Adaptive optics (AO) correction techniques have been discussed in many places and a good reference is the Living Reviews article by Rimmele and Marino (2011). The general aim of an AO system is to correct the effects of atmospheric turbulence on the wavefront measured by the telescope so that the total optical transfer function (OTF) of the telescope and the atmosphere approaches the OTF of the diffraction limit of the telescope. The wavefront distortions introduced by changing atmospheric refraction depend on the wavelength of the light observed. A quantity known as the Fried parameter r0 is used to characterize the atmospheric distortions integrated through the atmosphere. Early work from Karo and Schneiderman (1978) with stellar sources (and even earlier lab work) showed that the Fried parameter increase with wavelength as r0 ≈ λ6/5.

This enters into the performance of an AO system in two ways. First the angular extent over which an image can be corrected by an AO system (also known as the isoplanatic patch) increases as r0 increases, and so at infrared wavelengths an AO system can correct a larger area of the solar image than at visible wavelengths.

The second advantage comes from a physical description of the Fried parameter; it represents a typical atmospheric size-scale with little distortion; a region of the atmosphere across which diffractive changes of the incident wavefront are minimal. The time-scale associated with the image distortions is given by the Fried parameter divided by the atmospheric wind speed (which moves the distortions across the telescope’s line of sight) TAO r0/υatm. So for larger Fried parameter values, the time scale is larger, and the image changes more slowly. This means that AO system can work more slowly, and this is the second way in which AO correction is easier at longer wavelengths.

Less atmospheric scattering

Atmospheric scattered light has been studied for many years. The scattering at visible wavelengths in a clear sky was explained well by Lord Rayleigh (J. Strutt) as early as 1871 (Strutt, 1871) with single scattering from molecules in the atmosphere. Approximate solutions of electromagnetic scattering from particles smaller than the wavelength of light show a dependence on wavelength which varies as λ−4. Thus blue light is highly scattered, while red and infrared light is scattered less and transmitted more. Early infrared observations (Knestrick et al., 1962) confirmed that while the amount of infrared scattering was much smaller than visible scattering, the wavelength dependence was flatter (see Figure 2). At infrared wavelengths the particle size is closer to the wavelength of the radiation, and so the Rayleigh approximation does not work.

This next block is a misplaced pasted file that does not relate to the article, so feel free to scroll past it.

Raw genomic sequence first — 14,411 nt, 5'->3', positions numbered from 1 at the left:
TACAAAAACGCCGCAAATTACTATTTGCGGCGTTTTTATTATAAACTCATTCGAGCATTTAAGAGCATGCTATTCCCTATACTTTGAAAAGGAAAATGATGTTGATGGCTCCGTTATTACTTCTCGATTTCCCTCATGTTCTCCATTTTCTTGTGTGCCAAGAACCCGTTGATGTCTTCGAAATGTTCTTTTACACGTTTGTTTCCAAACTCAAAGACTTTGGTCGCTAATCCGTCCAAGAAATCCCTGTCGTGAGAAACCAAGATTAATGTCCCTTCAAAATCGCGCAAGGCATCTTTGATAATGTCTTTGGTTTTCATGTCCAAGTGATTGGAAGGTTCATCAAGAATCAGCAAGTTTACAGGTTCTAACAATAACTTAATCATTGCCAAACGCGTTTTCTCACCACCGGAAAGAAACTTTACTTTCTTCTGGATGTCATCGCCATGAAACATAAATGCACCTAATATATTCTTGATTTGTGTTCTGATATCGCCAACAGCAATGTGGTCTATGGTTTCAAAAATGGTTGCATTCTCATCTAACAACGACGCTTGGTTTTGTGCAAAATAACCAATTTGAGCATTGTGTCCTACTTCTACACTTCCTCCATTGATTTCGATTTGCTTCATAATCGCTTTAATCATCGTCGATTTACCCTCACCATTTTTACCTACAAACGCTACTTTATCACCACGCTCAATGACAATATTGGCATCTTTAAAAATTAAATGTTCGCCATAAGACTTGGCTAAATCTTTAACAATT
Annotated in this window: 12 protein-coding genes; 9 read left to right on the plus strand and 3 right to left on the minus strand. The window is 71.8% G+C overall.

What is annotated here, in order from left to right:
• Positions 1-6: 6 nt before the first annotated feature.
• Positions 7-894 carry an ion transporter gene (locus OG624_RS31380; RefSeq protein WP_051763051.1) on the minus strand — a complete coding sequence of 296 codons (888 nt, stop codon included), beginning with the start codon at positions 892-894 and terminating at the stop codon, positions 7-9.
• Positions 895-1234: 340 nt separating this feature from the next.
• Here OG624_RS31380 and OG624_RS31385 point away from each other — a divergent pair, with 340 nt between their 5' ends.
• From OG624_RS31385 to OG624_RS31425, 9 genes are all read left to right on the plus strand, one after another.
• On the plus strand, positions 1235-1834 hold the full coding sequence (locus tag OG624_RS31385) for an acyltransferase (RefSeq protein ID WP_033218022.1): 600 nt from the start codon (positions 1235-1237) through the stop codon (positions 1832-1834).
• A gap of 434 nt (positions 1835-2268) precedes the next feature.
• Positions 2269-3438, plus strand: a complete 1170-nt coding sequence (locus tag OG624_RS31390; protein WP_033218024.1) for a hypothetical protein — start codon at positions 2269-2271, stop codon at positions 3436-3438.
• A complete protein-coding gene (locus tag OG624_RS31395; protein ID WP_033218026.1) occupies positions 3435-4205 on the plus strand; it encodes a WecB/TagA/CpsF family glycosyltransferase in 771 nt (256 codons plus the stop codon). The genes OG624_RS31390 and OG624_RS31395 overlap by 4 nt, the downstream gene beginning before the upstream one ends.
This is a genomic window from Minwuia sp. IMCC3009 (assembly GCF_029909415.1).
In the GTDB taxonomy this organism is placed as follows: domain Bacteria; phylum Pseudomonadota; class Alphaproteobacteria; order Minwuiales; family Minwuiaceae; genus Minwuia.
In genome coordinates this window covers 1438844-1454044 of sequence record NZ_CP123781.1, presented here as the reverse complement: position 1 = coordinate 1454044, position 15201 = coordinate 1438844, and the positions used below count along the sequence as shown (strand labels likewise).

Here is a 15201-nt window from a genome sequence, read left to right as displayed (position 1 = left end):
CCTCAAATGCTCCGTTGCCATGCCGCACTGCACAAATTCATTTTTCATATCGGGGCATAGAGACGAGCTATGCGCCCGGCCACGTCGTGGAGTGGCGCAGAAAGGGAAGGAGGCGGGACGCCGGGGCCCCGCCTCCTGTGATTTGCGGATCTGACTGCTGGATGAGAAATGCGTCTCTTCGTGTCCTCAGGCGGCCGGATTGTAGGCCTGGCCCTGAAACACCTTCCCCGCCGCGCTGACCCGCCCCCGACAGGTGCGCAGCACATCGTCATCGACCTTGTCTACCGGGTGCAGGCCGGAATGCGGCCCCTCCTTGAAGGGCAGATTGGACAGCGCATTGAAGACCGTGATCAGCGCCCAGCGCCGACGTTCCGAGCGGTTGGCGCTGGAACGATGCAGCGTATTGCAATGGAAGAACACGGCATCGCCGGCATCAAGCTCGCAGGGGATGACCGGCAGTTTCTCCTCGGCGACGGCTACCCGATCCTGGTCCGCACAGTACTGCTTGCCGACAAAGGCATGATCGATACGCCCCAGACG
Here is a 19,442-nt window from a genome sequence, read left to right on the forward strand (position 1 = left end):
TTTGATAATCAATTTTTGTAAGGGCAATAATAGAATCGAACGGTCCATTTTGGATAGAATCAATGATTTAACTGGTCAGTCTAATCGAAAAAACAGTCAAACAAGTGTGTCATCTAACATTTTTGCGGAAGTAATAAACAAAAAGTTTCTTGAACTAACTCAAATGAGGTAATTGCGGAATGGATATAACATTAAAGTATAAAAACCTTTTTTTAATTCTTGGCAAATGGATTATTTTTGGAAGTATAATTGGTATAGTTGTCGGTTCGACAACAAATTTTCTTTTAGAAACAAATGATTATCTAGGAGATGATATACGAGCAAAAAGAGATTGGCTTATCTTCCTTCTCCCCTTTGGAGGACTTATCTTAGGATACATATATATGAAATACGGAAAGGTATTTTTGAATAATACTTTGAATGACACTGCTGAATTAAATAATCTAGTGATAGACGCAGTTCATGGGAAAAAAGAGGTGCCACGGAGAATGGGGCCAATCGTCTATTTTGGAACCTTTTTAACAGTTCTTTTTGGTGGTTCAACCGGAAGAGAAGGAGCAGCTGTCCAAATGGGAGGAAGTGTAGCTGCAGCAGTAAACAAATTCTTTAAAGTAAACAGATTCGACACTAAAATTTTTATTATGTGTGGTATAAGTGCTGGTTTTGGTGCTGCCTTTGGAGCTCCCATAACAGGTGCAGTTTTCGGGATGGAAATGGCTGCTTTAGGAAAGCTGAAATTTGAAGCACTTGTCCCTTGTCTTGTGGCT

Figure 2:
figure 2

Atmospheric scattered light as a function of wavelength from sea level measurements over water, taken in 1959–1960. Corrections for water vapor and methane absorption were made. The wavelength behavior of the scattering changes on different days, presumably depending on the particulates present during the testing. These particular measurements show at best a λ−1.7 change, but at other times are nearly flat. Image reproduced with permission from Knestrick et al. (1962), copyright by OSA.

At infrared wavelengths, the Mie solution to the scattering problem must be used. Mie scattering solutions can be computed using a variety of scattering source sizes, and can represent different types of atmospheric particulates. Results of such calculations show only a small decrease with wavelength, and also show more complex wavelength behavior, determined by the molecules found in the scattering sources (Whittet et al., 1987).

Less instrumental scattering

Scattered light is present in all telescopes, reflecting and refracting. In the simplest model, a manufactured mirror will have small-scale deviations from the ideal shape. The root mean square of this deviation is known as the surface roughness, σ, and in the best case the surface roughness is small compared to the wavelength of light. Bennet and Porteus (1961) show that the diffuse reflection from such a surface will vary as (σ/λ)2, and Harvey et al. (2012) define the total integrated scatter (TIS) as the ratio of the diffuse reflectance to the specular reflectance, which also varies as TIS ≈ (σ/λ)2. Harvey et al. (2012) also point out that it is important to use the relevent spatial scale of the surface roughness (generally the surface deviations on length scales of less than 1 mm) for these calculations. While deviations on larger spatial scales (sometimes known as figure errors) also contribute to scattering, and a more complete discussion of scattering is provided by calculating the bidirectional reflectance-distribution function (Nicodemus, 1970), the wavelength dependence of the BRDF is encapsulated in the TIS. So as observations move from visible to infrared wavelengths, the scattered light which disturbs those measurements decreases sharply.